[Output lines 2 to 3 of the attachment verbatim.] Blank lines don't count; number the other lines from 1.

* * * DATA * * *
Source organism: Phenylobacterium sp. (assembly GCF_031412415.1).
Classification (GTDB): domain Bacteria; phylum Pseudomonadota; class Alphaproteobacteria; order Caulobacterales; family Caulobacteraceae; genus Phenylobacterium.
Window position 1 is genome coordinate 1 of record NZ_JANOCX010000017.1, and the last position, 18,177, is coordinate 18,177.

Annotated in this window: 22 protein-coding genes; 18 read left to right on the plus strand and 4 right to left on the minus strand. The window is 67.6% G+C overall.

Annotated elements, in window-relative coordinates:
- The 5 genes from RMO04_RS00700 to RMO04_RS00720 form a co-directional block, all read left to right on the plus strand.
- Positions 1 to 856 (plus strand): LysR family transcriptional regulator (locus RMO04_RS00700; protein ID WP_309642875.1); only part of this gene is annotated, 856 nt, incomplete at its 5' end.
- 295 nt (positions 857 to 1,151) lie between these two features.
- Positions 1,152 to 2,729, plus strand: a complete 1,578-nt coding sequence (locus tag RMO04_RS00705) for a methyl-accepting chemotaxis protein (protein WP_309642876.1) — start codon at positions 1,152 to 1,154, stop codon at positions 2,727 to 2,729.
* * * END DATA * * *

Classification (GTDB): domain Bacteria; phylum Pseudomonadota; class Alphaproteobacteria; order Caulobacterales; family Caulobacteraceae; genus Phenylobacterium.
Window position 1 is genome coordinate 1 of record NZ_JANOCX010000017.1, and the last position, 18,177, is coordinate 18,177.